The gentle piano music starts as the doorbell chimes. A white-haired Christian pastor greets his friend, a Muslim imam, and the two converse and laugh over a cup of tea, wincing about their creaky knees as they prepare to part ways. Later, it spurs the same idea in each for a gift: kneepads sent via Amazon Prime. (It is a commercial, after all.)
The piano notes accelerate as the men open their deliveries with smiles, and then each uses the item to kneel in prayer: one at a church, the other at a mosque. The final chords fade.
The ad from Amazon and its message of interfaith harmony became a viral sensation this holiday season, at the end of a year in which talk involving Muslims became particularly ominous. Amazon — which aired the commercial in England, Germany and the United States — cast a practicing vicar and Muslim community leader in the lead roles and consulted with several religious organizations to ensure the ad was accurate and respectful.
“This type of a project is definitely a first for us,” said Rameez Abid, communications director for the social justice branch of the Islamic Circle of North America, one group Amazon worked with. “They were very aware that this was going to cause controversy and might get hate mail and things like that, but they said it’s something that they wanted to do because the message is important.”
A slew of major American brands — including Honey Maid, Microsoft, Chevrolet, YouTube and CoverGirl — prominently featured everyday Muslim men, women and children in their marketing last year. While such ads were apolitical in nature, focused on themes of community and acceptance, they were viewed as bold, even risky, in a year when there were campaign statements by Donald J. Trump about a Muslim registry and a ban on Muslim immigrants.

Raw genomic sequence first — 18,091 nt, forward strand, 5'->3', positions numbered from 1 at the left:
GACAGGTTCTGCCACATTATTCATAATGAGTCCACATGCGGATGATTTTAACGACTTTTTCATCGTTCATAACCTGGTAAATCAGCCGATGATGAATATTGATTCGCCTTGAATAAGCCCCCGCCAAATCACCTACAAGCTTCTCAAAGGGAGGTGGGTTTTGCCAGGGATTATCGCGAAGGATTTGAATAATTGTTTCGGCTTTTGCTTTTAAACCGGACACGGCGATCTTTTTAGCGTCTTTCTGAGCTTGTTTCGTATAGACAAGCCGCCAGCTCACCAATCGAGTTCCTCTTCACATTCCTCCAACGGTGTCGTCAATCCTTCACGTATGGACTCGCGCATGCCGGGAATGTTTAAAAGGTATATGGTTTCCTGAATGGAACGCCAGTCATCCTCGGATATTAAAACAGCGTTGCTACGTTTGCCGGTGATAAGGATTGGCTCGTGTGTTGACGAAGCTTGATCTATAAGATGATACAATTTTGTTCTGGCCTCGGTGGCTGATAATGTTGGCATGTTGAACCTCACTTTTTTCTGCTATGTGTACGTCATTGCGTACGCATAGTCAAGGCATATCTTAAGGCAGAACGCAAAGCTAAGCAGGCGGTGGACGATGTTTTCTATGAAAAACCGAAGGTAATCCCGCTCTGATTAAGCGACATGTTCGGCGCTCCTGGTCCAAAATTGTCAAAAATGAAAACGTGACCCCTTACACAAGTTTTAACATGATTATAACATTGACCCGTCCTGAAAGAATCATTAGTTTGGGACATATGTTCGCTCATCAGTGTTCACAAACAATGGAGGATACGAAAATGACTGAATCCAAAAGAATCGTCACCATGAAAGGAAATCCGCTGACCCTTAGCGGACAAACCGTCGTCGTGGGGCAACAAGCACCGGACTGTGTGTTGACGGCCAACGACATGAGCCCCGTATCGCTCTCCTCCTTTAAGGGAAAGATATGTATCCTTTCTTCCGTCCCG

It was “a glimmer of hope in the midst of a greatly traumatic year for Muslims,” said Mona Haydar, an American poet and activist who appeared in a recent Microsoft commercial with a variety of community leaders, including a transgender teenager and a white policeman.
“For me as a Muslim woman, I represent something right now in the country that for some people incites fear,” said Ms. Haydar, 28, who wears a hijab and hails from Flint, Mich. “This normalizes the narrative that we are just human beings.”
Several advertising executives likened the movement to the decision by mass marketers to cast same-sex couples and their children in ads for the first time in 2013 and 2014, making inclusion and acceptance a priority over potential criticism from some customers.
“With the kind of gay parent issue, we’ve…